Managing Mushrooms in the Lawn

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Mushrooms, toadstools, puff balls... all are the fruiting structures of a diverse group of soil-borne fungi that appear in our lawns every now and then. Commonly called "fairy ring," this podcast details the practical management of this fungus that attracts so much attention when it appears.

Fairy Ring

Related Links

  • Managing Mushrooms in the Lawn Handout (PDF | 179KB)

Our soils are loaded with many beneficial fungi that decompose organic matter on a regular basis, and the clippings that are regularly returned to lawns from mowing events can serve as a major source of carbon and other nutrients for these fungi.   One of the most diverse groups of higher fungi that reside in our soils and often draw attention when they produce fruiting structures are those called ‘basidiomycota’ (formerly referred to as basidiomycetes).  They produce fruiting structures that many commonly refer to as mushrooms, and yes, they are closely related to the fungi that so many of us enjoy eating (but never eat a mushroom without being completely sure it is safe—some species are highly poisonous!).   

For several of these species, their fruiting bodies emerge in half or full-circle shapes in lawns in what is often referred to as a ‘fairy ring’ (a name derived from folklore).  The fruiting structures take on many shapes, some having the classic toadstool shape with a ‘stem and a cap’ and others being more ‘puffball’ in appearance.  

 Before the fruiting structures emerge, fungal activity in the soil is often noted by dark rings or bands of turf which are actually a nitrogen-induced color and growth response of the grass due to organic matter being decomposed in the soil.  The nitrogen released by the fungus is being absorbed by the turf root systems in these areas and triggering this visible response.  This is often most noticeable during some kind of temperature (either warm or cold) or moisture stress period.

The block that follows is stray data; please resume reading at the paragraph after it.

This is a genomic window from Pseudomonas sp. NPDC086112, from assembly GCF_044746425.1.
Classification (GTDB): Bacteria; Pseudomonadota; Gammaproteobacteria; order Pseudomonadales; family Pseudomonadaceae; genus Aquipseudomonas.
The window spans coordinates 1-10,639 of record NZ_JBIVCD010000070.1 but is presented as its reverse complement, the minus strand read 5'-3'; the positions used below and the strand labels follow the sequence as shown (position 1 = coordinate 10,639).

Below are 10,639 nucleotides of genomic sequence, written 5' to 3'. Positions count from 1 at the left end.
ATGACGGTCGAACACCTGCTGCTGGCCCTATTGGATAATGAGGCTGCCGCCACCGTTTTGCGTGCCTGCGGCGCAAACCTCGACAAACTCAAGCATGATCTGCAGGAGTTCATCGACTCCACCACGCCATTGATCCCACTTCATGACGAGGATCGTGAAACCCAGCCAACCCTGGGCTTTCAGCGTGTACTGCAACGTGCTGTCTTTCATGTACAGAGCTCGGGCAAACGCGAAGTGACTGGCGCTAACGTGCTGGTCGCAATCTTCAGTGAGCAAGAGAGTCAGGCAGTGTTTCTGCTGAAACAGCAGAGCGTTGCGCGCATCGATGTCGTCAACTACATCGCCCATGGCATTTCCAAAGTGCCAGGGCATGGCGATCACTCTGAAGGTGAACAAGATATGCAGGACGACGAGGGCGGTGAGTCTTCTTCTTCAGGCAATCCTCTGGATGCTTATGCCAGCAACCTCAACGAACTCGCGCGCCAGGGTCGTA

How should you manage mushrooms in the lawn?  Rarely does fairy ring in a lawn warrant chemical treatment.  It is possible that they can cause a phenomenon called localized dry spot  and thinning and/or loss of turf can occur when the fungus gets so thick in the soil that water can not penetrate the fungal mass.  However, this most often occurs on sand-based golf greens where it IS a major concern in this highly specialized area of turf management.  Fairy ring usually does not reach this level of concern in a home lawn and if it does, one of the best treatment methods is to simply aerate the area to break through the fungal barrier. 

One thing that is almost always NOT recommended or warranted for homelawns is a chemical fungicide application.  These soil-borne fungi are almost impossible to control with even the most active fungicides, and the best option to deal with their fruting bodies is to simply mow them or drag them with a garden hose etc.  One friend of mine does his best Bill Murray with a golf club impersonation from ‘Caddyshack’ !

The dark rings are best managed through fertilization to mask the color response; foliar applications of iron work well to hide the ring (a standard trick of the trade of professional lawn care operators that will work equally well for do-it-yourselfers), and when appropriate, N fertilizers will obviously do the job as well.